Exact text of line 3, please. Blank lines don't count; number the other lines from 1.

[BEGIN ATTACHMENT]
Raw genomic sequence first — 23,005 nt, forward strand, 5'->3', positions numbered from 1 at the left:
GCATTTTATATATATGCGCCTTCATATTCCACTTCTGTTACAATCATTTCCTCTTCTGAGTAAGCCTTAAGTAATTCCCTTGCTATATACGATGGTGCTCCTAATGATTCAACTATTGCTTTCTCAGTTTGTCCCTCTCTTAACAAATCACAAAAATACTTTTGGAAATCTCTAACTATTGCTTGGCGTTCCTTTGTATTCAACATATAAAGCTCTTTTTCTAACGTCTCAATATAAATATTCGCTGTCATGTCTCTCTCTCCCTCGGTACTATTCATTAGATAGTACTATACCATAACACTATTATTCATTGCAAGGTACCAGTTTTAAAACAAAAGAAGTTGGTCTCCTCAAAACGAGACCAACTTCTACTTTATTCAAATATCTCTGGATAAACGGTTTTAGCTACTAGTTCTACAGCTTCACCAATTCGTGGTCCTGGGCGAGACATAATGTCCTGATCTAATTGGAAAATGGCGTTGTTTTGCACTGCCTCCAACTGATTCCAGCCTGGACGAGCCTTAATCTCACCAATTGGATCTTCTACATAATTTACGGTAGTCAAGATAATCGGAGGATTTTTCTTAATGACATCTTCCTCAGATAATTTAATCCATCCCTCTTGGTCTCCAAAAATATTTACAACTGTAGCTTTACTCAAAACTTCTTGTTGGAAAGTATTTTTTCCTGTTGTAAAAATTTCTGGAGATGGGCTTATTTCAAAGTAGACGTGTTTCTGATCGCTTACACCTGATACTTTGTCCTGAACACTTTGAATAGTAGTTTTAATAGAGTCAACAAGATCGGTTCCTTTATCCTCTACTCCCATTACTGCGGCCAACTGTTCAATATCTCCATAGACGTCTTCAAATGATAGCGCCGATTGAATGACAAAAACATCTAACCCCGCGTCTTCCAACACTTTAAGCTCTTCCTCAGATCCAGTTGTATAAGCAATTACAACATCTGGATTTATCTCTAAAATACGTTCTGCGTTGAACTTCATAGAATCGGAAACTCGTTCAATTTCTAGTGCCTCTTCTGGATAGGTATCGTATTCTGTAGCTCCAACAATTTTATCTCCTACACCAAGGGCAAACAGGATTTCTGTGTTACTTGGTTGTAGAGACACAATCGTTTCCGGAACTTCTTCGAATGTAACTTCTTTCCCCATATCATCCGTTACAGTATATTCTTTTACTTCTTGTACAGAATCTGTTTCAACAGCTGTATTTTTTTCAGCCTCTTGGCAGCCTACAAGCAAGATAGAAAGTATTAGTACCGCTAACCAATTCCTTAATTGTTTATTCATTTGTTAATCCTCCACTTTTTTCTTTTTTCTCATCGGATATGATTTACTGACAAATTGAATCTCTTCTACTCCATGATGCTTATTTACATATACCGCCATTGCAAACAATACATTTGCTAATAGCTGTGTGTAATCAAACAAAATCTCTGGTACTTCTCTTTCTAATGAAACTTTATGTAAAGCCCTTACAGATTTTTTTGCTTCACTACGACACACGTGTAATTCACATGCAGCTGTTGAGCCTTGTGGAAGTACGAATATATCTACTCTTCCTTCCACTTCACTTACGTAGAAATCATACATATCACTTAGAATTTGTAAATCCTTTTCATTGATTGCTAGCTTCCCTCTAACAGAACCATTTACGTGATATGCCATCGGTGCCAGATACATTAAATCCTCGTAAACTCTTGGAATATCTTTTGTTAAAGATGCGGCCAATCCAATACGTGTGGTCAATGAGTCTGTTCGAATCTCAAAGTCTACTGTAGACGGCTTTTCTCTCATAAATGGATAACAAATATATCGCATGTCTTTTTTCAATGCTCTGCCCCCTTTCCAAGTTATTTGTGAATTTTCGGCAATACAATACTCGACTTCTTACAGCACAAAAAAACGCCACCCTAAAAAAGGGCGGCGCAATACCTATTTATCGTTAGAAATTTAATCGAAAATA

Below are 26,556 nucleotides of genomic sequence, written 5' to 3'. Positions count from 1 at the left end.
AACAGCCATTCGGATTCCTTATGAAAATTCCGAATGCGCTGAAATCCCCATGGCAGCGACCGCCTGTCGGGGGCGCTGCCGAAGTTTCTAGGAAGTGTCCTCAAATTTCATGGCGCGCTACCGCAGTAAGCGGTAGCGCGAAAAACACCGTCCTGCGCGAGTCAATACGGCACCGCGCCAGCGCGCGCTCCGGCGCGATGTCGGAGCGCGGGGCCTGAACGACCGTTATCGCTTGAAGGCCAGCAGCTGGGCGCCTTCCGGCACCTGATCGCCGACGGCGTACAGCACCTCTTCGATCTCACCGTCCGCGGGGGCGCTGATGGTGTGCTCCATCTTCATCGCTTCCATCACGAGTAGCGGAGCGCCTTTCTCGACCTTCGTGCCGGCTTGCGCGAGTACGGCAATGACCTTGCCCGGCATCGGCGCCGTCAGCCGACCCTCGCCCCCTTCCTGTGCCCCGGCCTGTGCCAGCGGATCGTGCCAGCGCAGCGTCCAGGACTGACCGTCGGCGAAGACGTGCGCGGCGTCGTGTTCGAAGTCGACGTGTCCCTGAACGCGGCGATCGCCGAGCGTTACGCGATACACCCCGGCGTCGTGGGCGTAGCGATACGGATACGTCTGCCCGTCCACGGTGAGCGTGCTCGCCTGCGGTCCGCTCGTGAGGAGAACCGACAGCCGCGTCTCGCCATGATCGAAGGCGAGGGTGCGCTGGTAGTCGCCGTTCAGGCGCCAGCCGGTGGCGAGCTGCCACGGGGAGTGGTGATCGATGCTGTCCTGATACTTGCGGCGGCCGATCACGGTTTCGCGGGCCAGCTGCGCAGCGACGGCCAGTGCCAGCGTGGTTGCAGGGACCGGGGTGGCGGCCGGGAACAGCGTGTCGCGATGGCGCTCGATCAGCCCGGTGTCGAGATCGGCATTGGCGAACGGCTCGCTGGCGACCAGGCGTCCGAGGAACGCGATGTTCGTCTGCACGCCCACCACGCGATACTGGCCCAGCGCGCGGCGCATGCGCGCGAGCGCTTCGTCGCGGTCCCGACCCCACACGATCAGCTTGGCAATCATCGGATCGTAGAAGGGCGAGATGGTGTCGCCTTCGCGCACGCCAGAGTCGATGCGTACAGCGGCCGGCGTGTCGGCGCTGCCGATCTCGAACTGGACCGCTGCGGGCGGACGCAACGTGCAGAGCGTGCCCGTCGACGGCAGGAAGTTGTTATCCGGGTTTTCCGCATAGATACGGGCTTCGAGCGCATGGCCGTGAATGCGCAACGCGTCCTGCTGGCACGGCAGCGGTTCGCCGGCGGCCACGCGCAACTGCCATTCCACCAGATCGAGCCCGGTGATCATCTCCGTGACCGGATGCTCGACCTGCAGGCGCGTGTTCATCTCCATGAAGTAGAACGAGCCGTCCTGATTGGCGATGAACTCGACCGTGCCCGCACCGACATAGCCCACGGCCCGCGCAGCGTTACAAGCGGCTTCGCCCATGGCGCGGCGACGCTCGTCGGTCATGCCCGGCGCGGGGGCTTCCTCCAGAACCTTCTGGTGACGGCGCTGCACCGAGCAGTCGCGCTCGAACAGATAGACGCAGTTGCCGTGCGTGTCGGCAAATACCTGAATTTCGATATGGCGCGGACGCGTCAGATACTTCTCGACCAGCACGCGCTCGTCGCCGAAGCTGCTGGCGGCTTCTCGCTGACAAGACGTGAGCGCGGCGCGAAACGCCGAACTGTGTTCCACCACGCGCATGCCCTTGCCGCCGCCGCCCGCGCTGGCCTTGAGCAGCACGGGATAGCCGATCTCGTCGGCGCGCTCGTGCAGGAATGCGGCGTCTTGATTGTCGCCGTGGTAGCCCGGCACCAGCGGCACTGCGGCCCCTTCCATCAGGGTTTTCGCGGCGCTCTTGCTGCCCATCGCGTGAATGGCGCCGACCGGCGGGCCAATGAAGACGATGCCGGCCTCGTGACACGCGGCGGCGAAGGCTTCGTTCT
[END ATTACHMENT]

Below are 26,556 nucleotides of genomic sequence, written 5' to 3'. Positions count from 1 at the left end.